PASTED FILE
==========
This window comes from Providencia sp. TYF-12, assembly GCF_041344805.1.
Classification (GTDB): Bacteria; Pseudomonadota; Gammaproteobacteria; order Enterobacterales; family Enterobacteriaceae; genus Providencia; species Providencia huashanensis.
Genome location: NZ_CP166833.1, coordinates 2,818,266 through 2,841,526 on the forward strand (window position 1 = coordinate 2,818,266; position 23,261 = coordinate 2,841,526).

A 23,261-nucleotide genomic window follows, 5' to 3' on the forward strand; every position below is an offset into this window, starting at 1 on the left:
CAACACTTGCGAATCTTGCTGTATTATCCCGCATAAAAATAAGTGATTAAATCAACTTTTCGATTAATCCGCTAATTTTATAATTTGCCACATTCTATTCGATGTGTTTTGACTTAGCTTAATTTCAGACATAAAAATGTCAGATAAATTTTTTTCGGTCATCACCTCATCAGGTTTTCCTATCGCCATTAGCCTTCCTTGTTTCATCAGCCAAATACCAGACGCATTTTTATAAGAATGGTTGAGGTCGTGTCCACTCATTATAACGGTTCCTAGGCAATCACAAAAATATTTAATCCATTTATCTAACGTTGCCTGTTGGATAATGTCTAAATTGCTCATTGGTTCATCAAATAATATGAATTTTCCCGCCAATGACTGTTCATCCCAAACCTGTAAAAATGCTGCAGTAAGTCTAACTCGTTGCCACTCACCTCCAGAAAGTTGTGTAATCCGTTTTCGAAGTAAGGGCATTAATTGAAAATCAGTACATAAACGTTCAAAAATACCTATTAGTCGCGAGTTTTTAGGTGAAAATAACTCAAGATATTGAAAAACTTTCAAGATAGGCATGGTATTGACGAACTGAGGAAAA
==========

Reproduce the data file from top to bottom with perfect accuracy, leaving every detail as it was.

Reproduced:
This window comes from Providencia sp. TYF-12, assembly GCF_041344805.1.
Classification (GTDB): Bacteria; Pseudomonadota; Gammaproteobacteria; order Enterobacterales; family Enterobacteriaceae; genus Providencia; species Providencia huashanensis.
Genome location: NZ_CP166833.1, coordinates 2,818,266 through 2,841,526 on the forward strand (window position 1 = coordinate 2,818,266; position 23,261 = coordinate 2,841,526).

A 23,261-nucleotide genomic window follows, 5' to 3' on the forward strand; every position below is an offset into this window, starting at 1 on the left:
CAACACTTGCGAATCTTGCTGTATTATCCCGCATAAAAATAAGTGATTAAATCAACTTTTCGATTAATCCGCTAATTTTATAATTTGCCACATTCTATTCGATGTGTTTTGACTTAGCTTAATTTCAGACATAAAAATGTCAGATAAATTTTTTTCGGTCATCACCTCATCAGGTTTTCCTATCGCCATTAGCCTTCCTTGTTTCATCAGCCAAATACCAGACGCATTTTTATAAGAATGGTTGAGGTCGTGTCCACTCATTATAACGGTTCCTAGGCAATCACAAAAATATTTAATCCATTTATCTAACGTTGCCTGTTGGATAATGTCTAAATTGCTCATTGGTTCATCAAATAATATGAATTTTCCCGCCAATGACTGTTCATCCCAAACCTGTAAAAATGCTGCAGTAAGTCTAACTCGTTGCCACTCACCTCCAGAAAGTTGTGTAATCCGTTTTCGAAGTAAGGGCATTAATTGAAAATCAGTACATAAACGTTCAAAAATACCTATTAGTCGCGAGTTTTTAGGTGAAAATAACTCAAGATATTGAAAAACTTTCAAGATAGGCATGGTATTGACGAACTGAGGAAAA